The result is the end of the people’s trust that government can ever get anything right.

    • Submitted by jason myron on 12/18/2013 - 06:35 am.

      Pleas? Please….

      Ted Cruz is STILL a kook and extremist and his grandstanding STILL has no merit. This woman deserved to be canned simply for being tone deaf enough to schedule a vacation at a critical time in the roll out of an extremely complex and revolutionary concept. As an account manager, I’ve canceled numerous plans to be around for key release and marketing roll outs through the years, not because I was asked to, but because I knew it was the right thing to do. For all of her academic success, she was sorely lacking in common sense.The implementation of this exchange and others was being watched all over the country…perception being reality, she should have known better.

    • Submitted by Jackson Cage on 12/18/2013 - 07:53 am.

      or, the other choice…

      ….would have been to implement Cruz’s plan….(cue the crickets).

    • Submitted by Matt Touchette on 12/18/2013 - 04:11 pm.

      One could argue that Cruz did not articulate his arguments effectively, nor did he have a decent alternative plan for the mean time. I would agree that an alternate plan should have been implemented and the roll-out of the exchanges should have been pushed back.

  4. Submitted by Dan Hintz on 12/17/2013 - 11:38 pm.

    Good riddance

    As someone who has spent dozens of hours trying to enroll in MNSure, I can attest to the fact that the website was, and still is, a disaster. I finally enrolled today, but only after accessing some of the information I needed elsewhere, because some of the links just kick you out of the system.

    If she wasn’t going to get canned for her incompetence, she deserved to be canned for the sheer arrogance in taking a vacation now. Props to the Dayton administration for having some accountability.

  5. Submitted by Steve Rose on 12/18/2013 - 08:08 am.


    In business and in government, it is ill advised to mislead your boss. It is key to prevent your boss from being surprised, even if the surprise can be blamed on those Republicans (finger wagging).

    I praise Governor Dayton for holding an employee accountable for failing to deliver. Washington D.C. should take a lesson from our Governor.

  6. Submitted by Dennis Tester on 12/18/2013 - 08:40 am.

    Just for a few laughs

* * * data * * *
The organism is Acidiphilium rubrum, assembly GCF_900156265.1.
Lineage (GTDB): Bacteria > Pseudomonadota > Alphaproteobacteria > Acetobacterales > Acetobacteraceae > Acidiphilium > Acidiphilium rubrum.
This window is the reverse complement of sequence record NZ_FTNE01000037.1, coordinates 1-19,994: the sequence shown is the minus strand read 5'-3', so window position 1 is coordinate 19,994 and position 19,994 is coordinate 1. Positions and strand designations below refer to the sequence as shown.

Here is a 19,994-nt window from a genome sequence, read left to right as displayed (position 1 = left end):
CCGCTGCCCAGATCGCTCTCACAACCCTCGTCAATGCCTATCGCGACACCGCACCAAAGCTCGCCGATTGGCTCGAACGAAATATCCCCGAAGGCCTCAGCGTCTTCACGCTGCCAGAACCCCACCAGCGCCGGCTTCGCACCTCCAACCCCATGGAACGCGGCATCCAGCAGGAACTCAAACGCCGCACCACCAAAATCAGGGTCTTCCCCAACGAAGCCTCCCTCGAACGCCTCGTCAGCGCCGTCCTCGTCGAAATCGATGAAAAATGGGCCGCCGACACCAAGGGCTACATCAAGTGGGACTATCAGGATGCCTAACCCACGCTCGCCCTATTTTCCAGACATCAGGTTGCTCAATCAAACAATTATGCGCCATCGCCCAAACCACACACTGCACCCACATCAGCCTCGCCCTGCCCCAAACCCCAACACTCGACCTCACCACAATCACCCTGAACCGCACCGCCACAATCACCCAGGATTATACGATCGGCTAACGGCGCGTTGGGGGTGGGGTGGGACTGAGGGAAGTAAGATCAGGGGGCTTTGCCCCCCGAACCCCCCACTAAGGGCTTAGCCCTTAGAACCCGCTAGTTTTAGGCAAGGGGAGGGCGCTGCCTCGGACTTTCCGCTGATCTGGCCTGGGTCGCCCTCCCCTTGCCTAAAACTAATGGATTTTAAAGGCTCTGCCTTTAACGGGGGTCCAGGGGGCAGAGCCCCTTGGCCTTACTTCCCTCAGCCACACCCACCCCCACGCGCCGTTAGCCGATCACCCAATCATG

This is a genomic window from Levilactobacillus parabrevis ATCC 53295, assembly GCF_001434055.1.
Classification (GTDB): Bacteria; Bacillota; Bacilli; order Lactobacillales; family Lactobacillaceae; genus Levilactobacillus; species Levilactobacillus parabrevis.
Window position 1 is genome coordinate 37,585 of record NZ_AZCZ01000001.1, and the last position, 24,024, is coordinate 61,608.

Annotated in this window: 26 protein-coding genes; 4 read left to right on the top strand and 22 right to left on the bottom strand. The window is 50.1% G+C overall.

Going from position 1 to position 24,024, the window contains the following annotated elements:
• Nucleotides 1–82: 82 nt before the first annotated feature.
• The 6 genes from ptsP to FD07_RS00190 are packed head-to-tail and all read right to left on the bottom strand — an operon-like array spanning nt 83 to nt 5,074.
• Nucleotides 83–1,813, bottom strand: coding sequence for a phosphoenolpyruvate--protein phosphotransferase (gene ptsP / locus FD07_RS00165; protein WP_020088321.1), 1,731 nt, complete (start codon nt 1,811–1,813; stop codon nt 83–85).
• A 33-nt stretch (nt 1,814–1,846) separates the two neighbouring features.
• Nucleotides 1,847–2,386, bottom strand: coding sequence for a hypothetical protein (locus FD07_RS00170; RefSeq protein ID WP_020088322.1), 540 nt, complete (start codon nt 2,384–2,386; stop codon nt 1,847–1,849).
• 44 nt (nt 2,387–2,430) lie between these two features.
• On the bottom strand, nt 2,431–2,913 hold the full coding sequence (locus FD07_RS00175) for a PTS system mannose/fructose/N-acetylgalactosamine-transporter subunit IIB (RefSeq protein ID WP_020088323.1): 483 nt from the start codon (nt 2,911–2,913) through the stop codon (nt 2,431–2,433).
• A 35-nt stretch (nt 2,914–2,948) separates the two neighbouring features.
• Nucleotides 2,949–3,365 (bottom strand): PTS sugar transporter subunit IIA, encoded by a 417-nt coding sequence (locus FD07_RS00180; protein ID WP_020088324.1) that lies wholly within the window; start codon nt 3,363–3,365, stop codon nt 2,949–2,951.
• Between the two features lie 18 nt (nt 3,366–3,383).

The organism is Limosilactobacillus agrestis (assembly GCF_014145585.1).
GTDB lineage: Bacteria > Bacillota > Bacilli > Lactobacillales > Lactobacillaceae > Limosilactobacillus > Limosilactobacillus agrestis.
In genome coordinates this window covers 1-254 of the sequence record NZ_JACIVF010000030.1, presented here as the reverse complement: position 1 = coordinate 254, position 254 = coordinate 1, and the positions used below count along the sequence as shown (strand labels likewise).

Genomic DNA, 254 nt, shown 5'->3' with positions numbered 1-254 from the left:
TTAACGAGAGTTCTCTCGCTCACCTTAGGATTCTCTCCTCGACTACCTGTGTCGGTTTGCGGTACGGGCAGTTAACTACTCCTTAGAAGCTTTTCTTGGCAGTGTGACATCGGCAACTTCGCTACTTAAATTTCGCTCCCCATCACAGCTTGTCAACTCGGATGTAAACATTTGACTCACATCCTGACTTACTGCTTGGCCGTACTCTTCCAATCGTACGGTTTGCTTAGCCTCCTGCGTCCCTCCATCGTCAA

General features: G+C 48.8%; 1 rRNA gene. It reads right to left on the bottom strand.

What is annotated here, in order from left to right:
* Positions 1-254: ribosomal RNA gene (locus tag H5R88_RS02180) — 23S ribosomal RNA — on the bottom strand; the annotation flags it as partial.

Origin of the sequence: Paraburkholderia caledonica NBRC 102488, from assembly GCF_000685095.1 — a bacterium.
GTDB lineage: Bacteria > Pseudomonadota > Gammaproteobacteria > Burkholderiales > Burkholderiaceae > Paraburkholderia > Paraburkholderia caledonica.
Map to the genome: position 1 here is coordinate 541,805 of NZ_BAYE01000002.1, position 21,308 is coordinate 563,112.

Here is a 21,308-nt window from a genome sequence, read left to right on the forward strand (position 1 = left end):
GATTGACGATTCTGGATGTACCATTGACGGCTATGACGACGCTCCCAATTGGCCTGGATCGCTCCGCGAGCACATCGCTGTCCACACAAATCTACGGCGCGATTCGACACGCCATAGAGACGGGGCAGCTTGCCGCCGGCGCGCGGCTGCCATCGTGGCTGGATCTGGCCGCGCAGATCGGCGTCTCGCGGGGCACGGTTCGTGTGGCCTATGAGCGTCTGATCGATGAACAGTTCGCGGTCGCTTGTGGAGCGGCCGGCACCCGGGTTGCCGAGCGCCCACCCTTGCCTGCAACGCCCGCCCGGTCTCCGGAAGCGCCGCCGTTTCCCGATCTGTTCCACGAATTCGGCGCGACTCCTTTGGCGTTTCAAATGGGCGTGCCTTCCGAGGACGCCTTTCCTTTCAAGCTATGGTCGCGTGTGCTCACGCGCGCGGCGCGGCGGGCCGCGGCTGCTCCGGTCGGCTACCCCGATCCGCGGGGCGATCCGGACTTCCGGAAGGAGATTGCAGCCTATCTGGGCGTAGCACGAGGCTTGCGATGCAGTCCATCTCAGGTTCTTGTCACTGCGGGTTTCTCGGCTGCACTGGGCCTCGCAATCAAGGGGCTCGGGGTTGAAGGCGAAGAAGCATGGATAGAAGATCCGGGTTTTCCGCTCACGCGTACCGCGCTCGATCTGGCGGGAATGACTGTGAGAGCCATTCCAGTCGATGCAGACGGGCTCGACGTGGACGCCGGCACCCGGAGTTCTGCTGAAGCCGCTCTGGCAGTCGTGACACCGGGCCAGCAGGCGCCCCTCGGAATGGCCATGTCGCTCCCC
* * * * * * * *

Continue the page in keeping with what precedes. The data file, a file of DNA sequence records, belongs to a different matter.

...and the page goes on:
Go read this:

    She’s giddy with the success of the roll-out.

  7. Submitted by Richard Carter on 12/18/2013 - 08:43 am.

    Complete disaster – on soooooo many levels

    First off, this pretty well blows the election potential for the dems on the next state ballot. The fiasco(es) of the right over the last four years pale in comparison. This mess is costing many of us a lot of unnecessary expense (including myself), which has turned into a gold mine for the insurance companies.

    Second, check out who are the Board Members of MNSure. Then ask yourself, “With all the talent in this state, why were these people appointed?” Then dig just a little deeper into their backgrounds. And of those with a background even close to being related, why isn’t there any reduction on the ‘medical costs’ side of this program. (Ref: Dr. Noseworthy, Mayo Clinic; Fortune magazine, Nov 18, page 66.)

    And why did they need tens of millions of dollars in television and radio commercials, which ended up being farsical attempts at levity as compared to informational messages?

    IMO, inept, totally inept. I supported the ACA from the beginning, 100%; until two months ago when I saw how it did nothing to improve insurance rates or increase services, except for the very poor. Problem was/is, the very poor were already covered under a better, more efficient program: MinnesotaCare.

    Lesson learned. I’m not voting for either side next time around. “Jessie! Where are you???”

    • Submitted by Logan Foreman on 12/18/2013 - 04:13 pm.

      Dream on

      Everyone knows the GOP has attempted nothing to solve this pathetic healthcare system, which would only have been worse. Paying for constant Er visits and paying huge dollars to corporate health insurers is pure stupidity. Better response by you – just support single payer.

  8. Submitted by Robert Owen on 12/18/2013 - 09:35 am.

    Out of that position or out of work?

    Todd-Malmlov is out as head of the exchange. Is she still working for the exchange or some other state agency in another capacity making this merely a lateral transfer to get her name out of the light?

    Seems strange the a DOC spokesman is handing out press releases for this event.

  9. Submitted by Christopher Williams on 12/18/2013 - 09:58 am.

    Agreed. I work in IT, and I get 5 weeks of vacation a year – but I certainly don’t take it during code releases and product roll outs. We have a large number of people here with family overseas, and it isn’t uncommon for someone to take a month off, but it’s always planned so that they are not the ones leading a new product launch or the lead developer on a project launching during that timeframe.

    Accessible by phone or not, you need all hands on deck and at the battle stations for an important launch like this.

    The other thing I’ve been taken aback by are the sheer number of bureaucrats in charge of this thing. Technology people should be leading technology projects. This lawmakers should have handed off a requirements document, agreed to a design, and gotten out of the way.

    • Submitted by Richard Carter on 12/18/2013 - 10:56 am.

      Also Agreed